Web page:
Mom Life Q&A w/ Anjuli Arora Dow

Who: Anjuli Arora Dow
Where: San Francisco Bay Area
With: My husband and our 3 children (8, 5, and 2)
What: I am a working mama to 3 kiddos and the legal director of a non profit that represents children in the Bay Area

Tell us a little more about what you do!

I am a working mama of three littles. I have always loved children and that has drawn me to this stage of my life surrounded by children in both work and home. On the work front, I am the legal director of a non profit law firm. Myself and the amazing attorneys I support and social workers we work with, represent children who's voices are often unheard in various legal proceedings affecting their lives (foster care, guardianships, education and immigration). On the home front, I have 3 children ages 8, 5, and 2 and needless to say, there is never a dull moment.

— On Self

How would you describe your style/aesthetic?

I am a first generation American of South Asian descent. My parents immigrated from India in the 70s. But I was born and raised in San Diego, California. So this contrast of my ethno-cultural background plus growing up on the beach has heavily influenced my sense of fashion and decor. I love bright colors but also love laid back styles. I would describe my fashion as bohemian chic (is that a thing?) and try to bring that to the work front as well. Bohemian business casual if you will? My sense of decor is comfortable and soothing vibes, I gravitate towards beachy colors including blues and pastels and the occasional wave and beach scene wherever I can sneak it.

What's your routine for getting ready in the morning?

Fast and efficient. A quick stretch and if possible a few yoga poses. Then I shower, get dressed, get the kids up and ready, make a big cup of tea and head to work.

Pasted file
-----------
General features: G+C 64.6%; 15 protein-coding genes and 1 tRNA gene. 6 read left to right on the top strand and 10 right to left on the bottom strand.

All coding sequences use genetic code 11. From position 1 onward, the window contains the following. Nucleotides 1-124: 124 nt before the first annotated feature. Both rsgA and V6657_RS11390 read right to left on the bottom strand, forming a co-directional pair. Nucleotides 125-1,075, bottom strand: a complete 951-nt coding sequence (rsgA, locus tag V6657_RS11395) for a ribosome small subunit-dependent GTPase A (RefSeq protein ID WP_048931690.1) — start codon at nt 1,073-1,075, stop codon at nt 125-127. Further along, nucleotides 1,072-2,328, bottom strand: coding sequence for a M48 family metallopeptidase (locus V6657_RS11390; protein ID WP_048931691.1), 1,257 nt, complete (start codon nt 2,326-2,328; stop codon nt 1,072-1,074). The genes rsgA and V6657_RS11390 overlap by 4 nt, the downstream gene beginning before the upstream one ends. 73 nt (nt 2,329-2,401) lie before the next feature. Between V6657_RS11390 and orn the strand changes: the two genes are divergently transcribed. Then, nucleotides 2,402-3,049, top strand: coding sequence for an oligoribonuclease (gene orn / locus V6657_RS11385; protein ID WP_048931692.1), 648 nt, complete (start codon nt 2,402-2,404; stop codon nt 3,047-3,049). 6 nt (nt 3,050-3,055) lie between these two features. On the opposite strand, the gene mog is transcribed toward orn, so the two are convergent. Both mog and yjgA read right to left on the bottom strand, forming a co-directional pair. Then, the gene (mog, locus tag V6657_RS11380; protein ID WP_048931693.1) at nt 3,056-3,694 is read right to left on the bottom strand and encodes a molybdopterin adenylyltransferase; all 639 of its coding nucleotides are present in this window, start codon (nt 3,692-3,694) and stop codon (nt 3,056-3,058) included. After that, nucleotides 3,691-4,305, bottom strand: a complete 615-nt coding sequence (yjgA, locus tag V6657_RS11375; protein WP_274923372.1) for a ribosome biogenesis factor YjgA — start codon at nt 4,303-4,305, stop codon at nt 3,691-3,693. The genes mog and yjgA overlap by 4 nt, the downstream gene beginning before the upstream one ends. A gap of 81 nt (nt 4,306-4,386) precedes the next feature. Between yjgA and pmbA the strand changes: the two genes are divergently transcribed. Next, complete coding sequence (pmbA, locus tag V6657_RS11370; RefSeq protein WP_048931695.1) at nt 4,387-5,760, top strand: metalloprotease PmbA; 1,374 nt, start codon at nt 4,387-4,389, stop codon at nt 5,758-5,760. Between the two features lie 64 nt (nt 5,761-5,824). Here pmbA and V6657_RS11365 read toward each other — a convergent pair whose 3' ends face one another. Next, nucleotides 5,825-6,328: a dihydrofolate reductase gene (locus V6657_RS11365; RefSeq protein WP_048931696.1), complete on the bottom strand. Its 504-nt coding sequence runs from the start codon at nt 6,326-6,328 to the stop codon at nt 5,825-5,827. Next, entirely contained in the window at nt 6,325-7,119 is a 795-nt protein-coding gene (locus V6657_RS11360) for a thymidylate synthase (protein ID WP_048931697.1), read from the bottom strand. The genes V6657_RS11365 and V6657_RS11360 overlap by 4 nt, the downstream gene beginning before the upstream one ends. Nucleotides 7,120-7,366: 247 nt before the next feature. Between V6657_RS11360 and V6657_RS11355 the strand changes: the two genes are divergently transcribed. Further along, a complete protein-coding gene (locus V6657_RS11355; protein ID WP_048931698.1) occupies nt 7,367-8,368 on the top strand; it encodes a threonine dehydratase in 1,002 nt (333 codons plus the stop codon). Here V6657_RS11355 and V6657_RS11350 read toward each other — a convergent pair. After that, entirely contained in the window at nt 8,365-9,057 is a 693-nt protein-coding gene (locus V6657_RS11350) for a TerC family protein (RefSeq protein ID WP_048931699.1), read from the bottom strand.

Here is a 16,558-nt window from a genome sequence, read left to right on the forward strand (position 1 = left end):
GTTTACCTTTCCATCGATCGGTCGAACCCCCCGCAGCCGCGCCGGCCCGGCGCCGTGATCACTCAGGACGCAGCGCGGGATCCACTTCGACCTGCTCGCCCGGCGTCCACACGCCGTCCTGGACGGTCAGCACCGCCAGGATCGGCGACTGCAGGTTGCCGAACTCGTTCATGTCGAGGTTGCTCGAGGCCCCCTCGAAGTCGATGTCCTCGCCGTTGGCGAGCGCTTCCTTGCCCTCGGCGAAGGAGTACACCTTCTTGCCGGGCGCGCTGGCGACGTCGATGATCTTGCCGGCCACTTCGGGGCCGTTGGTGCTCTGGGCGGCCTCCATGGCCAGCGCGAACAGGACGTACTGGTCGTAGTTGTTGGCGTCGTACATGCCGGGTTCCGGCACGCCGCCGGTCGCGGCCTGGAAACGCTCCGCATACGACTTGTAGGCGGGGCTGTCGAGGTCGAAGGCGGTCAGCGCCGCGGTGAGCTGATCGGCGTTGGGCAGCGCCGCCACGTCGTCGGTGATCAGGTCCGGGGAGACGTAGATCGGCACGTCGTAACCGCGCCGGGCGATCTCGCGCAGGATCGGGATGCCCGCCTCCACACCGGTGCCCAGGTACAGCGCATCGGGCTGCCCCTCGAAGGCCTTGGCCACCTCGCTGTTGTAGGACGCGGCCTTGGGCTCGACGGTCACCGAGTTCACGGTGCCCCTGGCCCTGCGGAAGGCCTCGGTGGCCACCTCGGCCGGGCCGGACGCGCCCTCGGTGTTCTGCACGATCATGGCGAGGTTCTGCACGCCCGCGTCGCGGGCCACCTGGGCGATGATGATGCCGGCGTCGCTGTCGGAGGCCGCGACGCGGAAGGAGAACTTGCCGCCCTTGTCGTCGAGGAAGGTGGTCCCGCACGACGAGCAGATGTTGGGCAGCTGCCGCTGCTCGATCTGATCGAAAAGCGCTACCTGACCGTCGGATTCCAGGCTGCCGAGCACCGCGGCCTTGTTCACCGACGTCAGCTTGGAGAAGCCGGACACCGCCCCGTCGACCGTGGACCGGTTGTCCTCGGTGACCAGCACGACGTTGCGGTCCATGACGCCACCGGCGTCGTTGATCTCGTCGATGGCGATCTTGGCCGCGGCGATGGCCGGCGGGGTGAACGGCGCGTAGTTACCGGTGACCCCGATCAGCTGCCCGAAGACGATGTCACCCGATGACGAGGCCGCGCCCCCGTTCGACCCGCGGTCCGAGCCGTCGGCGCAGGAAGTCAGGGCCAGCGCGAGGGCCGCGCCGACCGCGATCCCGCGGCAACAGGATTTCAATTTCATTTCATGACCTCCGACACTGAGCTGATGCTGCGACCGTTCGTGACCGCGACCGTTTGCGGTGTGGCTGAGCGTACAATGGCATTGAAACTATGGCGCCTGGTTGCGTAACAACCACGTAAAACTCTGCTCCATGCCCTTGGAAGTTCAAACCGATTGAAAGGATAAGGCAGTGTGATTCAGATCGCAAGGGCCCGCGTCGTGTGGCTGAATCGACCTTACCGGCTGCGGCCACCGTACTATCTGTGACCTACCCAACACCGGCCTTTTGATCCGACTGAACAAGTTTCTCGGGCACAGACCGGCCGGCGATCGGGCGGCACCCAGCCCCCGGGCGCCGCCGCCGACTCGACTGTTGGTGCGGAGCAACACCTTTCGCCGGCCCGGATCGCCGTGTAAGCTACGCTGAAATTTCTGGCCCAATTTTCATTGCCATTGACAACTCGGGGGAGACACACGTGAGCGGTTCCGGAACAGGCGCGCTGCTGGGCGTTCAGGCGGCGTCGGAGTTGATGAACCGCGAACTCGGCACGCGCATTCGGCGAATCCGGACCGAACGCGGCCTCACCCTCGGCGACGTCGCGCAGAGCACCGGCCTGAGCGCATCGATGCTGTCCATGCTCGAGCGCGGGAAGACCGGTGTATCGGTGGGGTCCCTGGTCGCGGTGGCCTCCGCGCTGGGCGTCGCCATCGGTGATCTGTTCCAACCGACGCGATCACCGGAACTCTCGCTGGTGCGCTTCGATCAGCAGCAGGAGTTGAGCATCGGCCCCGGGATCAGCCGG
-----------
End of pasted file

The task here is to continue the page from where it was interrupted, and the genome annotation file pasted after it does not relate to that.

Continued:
What would you say is your go-to uniform?

Madewell button fly jeans and a half tucked sweater.

— On Motherhood

How do you create mom/life balance for yourself?

I am not sure there is ever a perfect balance and actually letting go of that idea after having my third child was transformative for me. I sure do strive for a semblance of self care though. I do try to work out and meditate to keep me feeling energized. Mostly I try to be fully present when I am with my children and have rituals that keep us grounded. I try to have one on one time with each of my kids and also family time together. I also am married to an amazing partner who encourages me to always take care of myself and do things for just me so I am eternally grateful for him.

What is your biggest accomplishment as a mother?

Honestly, I feel a sense of accomplishment when my children show true signs of taking care of one another such as helping the other when they get hurt or need help with something or even when I catch them giving each other hugs unprompted. It is the little things that I feel proud of knowing we have instilled in them the importance of love and kindness. It is interesting to write this in while we are in the midst of a global pandemic and we are sheltering at home. I feel so proud of my children for being so resilient and kind to each other and us and feel a sense of accomplishment just watching them.